It all goes – surprise surprise – a bit tits up after that, so before long you're getting stuck into densely packed corridors of enemies and dodging bullets over the rooftops of Hong Kong. It's all greys, neon and angles, with you scrambling for (ideally) a shotgun to take out the swarm of enemies congregating on your position.
One of the biggest problems, though, is on-screen text. This is fixed to the front plane of display, but it's a 2D image stuck in a 3D world. It's workable, but it doesn't look quite right – though it's more of a restriction of the technology rather than any mistake on Treyarch's part, I think.
But it also affects the 2D crosshairs. These have been turned off by default, and you can see why: it looks really weird with them on. This is especially jarring with the wider crosshair spreads of weapons like the shotgun.
And, of course, Treyarch is also encouraging 3D gamers to use the iron sights as much as possible. Here the game separates the weapon to the front of the screen and the action to the back, and while the effect takes a bit of getting used to it does make you feel like you're actually looking down your weapon.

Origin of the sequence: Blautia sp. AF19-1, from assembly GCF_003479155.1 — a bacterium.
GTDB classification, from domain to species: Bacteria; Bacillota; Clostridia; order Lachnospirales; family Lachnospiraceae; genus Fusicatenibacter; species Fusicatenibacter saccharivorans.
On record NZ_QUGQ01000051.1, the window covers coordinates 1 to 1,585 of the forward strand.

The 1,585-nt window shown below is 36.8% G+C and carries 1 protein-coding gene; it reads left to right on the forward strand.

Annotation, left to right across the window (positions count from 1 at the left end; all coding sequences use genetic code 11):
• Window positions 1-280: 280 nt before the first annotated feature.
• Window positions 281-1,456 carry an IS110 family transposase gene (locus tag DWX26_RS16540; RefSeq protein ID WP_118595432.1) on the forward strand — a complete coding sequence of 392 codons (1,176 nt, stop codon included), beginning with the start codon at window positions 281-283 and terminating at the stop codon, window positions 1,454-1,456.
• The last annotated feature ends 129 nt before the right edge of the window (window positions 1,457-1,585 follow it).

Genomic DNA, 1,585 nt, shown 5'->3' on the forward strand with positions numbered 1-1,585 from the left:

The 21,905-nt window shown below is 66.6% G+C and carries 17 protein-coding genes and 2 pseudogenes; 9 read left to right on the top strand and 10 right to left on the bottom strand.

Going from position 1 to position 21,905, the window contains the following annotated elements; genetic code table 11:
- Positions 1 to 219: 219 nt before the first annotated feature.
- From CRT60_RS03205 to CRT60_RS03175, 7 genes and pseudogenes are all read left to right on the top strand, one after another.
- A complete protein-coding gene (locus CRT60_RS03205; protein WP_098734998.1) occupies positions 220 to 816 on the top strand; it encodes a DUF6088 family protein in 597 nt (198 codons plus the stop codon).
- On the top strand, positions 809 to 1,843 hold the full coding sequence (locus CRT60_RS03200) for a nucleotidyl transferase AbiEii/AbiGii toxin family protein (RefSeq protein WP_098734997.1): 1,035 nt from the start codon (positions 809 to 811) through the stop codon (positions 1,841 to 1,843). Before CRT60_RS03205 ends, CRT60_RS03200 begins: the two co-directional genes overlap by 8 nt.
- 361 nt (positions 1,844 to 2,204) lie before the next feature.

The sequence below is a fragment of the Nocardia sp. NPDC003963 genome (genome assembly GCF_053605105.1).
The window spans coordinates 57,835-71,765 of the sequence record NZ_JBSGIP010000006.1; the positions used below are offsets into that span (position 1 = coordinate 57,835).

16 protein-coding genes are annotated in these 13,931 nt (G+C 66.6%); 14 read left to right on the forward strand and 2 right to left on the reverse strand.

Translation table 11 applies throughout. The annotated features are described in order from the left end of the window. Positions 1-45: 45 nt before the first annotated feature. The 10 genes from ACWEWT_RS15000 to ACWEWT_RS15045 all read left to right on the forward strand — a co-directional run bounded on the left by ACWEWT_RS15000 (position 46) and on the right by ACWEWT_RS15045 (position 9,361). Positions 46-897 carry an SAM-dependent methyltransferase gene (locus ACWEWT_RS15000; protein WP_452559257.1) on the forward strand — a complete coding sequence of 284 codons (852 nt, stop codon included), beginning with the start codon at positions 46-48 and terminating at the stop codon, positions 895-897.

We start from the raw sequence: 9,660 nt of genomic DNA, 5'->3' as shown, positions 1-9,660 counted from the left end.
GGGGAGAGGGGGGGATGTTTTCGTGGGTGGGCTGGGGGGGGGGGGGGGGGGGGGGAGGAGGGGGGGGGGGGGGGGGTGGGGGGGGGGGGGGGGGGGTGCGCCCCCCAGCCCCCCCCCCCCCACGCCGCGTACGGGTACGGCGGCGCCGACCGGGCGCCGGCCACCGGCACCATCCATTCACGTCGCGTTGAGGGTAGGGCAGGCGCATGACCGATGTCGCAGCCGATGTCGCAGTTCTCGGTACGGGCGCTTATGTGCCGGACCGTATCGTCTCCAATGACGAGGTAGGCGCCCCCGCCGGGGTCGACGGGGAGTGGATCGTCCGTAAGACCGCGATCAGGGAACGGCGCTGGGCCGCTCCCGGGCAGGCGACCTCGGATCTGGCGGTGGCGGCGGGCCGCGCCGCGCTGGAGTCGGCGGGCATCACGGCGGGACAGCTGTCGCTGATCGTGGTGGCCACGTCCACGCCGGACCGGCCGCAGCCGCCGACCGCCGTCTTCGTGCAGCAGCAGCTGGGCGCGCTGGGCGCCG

Some bits will naturally be more striking than others. Rappelling down the side of a mountain in the level WMD looks phenomenal, and when a dense patrol of enemy soldiers walk past you at the start of the same level you get a far more accomplished (and impressive) sense of depth than you would without the glasses.
You'll also come across a fair few sections that don't really pop out at the player, though, and it's with these bits the game's 3D sometimes feels like it's relying on using the iron sights for immediate 'wow' factor. Black Ops hasn't been designed to be viewed solely through 3D glasses, after all, but this is clearly a conceit prospective 3D gamers are going to have to make for a few years to come. When it does work, however, the effect is powerful and striking – good enough to make me Google how much 3DTVs are currently going for. Sigh, if only I was a millionaire.
3D won't appeal to everyone, of course, but what's clear from seeing a few levels in motion is how Treyarch has managed to seamlessly incorporate 3D into Black Ops on the sly. It looks more impressive than what I've seen of Guerrilla's implementation of the same technology in Killzone 3, and it's also very impressive to see it running on the 360. How Treyarch has managed to keep quiet about the fact it's going to be the first blockbuster shooter to support stereoscopic 3D is beyond me, but that's exactly what it's done.
Call of Duty: Black Ops is due for release on Xbox 360, PS3, PC, Wii and DS on November 9.